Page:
History has a tendency to repeat itself.

More than 50 years ago, a group of community members met to dedicate a new school on Lee Street in Brunswick. A similar event took place on Thursday.

Burroughs-Molette Elementary School hosted a dedication ceremony Thursday in the new facility, which staff and students moved into in February.

“Fifty-four years ago, on a day much like this here at this original site, the superintendent, board members, staff members and parents assembled to dedicate a building in this African American neighborhood during the civil rights era to educate African American children,” said Morris Arrington, a longtime educator who gave the ceremony’s keynote address.

The building opened then as two schools — Viola Burroughs Elementary and Sarah Molette Junior High.

“The school was named in the honor of two remarkable, dedicated educators who were highly revered by this community and this school district,” Arrington said.

The ceremony Thursday was followed by an open house event that allowed community members to tour the state-of-the-art facility.

During the ceremony, portraits of Viola Burroughs and Sarah Molette were re-unveiled, and students and community members performed.

“What a monumental moment for Glynn County and a welcome reminder of the vital role these two extraordinary African American women played in developing progress in one of our most treasured schools,” said Virgil Cole, superintendent of Glynn County Schools. “I hope this new school will be a source of pride and hope for this community for many years.”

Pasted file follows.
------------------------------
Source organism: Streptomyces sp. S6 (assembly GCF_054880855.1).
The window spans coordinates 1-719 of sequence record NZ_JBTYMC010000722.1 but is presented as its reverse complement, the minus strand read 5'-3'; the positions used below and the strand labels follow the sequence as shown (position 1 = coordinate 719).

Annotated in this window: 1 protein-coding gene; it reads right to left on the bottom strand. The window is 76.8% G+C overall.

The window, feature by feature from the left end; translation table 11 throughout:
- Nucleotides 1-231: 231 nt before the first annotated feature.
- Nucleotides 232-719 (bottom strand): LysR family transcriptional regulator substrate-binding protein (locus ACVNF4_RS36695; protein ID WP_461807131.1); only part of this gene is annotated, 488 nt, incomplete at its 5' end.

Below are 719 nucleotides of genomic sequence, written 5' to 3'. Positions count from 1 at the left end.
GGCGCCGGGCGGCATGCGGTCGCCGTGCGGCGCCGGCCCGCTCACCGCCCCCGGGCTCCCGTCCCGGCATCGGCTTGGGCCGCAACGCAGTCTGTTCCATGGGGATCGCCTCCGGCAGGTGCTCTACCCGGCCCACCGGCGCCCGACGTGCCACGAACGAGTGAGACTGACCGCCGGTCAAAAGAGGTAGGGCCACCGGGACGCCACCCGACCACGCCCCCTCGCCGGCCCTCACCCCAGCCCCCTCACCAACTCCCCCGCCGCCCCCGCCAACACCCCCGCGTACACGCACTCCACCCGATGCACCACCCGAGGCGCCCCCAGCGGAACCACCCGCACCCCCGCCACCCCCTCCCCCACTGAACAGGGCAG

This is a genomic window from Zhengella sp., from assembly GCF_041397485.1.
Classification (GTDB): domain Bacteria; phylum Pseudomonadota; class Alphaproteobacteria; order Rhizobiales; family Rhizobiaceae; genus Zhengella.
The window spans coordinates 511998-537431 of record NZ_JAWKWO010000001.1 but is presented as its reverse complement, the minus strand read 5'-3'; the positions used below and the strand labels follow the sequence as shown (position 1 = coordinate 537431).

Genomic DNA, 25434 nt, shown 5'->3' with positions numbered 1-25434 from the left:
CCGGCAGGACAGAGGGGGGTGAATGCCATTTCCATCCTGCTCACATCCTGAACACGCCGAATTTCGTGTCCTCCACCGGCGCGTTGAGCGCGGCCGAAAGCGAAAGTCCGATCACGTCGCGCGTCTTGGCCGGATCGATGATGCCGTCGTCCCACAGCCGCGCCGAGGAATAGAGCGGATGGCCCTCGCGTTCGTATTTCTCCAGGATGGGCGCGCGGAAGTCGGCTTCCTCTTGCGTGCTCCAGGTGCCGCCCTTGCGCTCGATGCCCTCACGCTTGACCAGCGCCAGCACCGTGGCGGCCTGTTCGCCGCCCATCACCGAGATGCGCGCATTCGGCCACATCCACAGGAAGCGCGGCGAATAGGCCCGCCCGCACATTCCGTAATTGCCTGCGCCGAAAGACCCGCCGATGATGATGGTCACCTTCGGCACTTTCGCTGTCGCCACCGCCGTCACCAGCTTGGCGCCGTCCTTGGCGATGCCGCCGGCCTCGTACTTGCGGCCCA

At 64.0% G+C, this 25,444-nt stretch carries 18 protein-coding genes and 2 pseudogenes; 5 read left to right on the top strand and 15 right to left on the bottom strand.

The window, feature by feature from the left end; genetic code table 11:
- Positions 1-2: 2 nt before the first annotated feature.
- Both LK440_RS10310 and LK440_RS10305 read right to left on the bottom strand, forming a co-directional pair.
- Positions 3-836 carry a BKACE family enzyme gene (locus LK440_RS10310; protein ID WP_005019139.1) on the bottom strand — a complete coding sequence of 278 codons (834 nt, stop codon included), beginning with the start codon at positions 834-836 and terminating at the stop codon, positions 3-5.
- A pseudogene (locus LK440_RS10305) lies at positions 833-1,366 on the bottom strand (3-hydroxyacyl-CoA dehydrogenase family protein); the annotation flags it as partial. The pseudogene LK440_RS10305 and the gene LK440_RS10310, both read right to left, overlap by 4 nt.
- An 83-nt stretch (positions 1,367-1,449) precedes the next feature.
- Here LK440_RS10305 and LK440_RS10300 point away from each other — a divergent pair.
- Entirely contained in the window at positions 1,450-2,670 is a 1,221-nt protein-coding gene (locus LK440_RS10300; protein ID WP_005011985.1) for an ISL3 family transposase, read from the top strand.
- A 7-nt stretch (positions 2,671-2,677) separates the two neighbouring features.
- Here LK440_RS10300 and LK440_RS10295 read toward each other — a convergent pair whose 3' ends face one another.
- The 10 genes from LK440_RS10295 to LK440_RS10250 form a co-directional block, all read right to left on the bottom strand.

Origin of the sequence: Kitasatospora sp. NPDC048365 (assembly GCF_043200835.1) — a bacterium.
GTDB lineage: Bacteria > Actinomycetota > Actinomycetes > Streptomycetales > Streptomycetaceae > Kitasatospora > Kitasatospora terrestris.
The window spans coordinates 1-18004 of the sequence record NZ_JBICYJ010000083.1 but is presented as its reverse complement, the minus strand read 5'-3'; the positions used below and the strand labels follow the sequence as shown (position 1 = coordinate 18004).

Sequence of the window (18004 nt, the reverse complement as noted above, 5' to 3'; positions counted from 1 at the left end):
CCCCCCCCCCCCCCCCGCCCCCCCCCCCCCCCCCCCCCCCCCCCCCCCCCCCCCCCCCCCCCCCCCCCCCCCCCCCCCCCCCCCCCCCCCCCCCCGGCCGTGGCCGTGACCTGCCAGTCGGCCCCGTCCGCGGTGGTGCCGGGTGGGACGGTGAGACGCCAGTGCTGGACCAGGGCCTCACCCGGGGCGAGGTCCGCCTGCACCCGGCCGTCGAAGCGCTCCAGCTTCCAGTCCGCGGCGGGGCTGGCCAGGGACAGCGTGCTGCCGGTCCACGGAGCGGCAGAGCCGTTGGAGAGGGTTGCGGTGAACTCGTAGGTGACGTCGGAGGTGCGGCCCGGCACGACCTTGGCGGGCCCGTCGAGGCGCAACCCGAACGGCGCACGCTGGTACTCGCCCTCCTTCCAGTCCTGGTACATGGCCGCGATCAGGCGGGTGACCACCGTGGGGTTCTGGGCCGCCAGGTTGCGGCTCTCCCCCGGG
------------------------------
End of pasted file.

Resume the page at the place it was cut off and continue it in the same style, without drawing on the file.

The school has gone through many transitions since its opening, Arrington said. It served for a short time as the county’s seventh-grade center before becoming an elementary school and adding FACES and Leaps and Bounds preschool programs.

“Regardless of the various transitions, this school is still standing,” Arrington said. “It is a testament to the spirit of perseverance.”

Burroughs-Molette Elementary has helped launch many community leaders who’ve made a lasting impact on the Golden Isles, just like the women for whom the school is named, Arrington said.

“Whether serving African Americans, Asians, Hispanics, one thing has always remained the same about Burroughs-Molette,” he said. “The students were always embraced by a caring, nurturing, loving staff that will always go beyond the call of duty.”

Throughout the many chapters of the school’s history, Arrington said, Burroughs-Molette Elementary has consistently been a place that loves its students.

“Here at this site, whether it was 1965 or 2019, the students who walk the halls of Burroughs-Molette have been nurtured, mentored, nourished, counseled, disciplined, inspired, educated and most of all loved by this staff.”

The new facility serves as a testament, he said, to the community’s continued support for these students.

“You can tell about a community, its people and its character, by where they build schools and the type of schools that they build,” he said.

The re-dedication ceremony turned the page on the next chapter in the school’s history, Arrington said.

“Let this new school forever serve as a beacon of hope for years to come,” he said.

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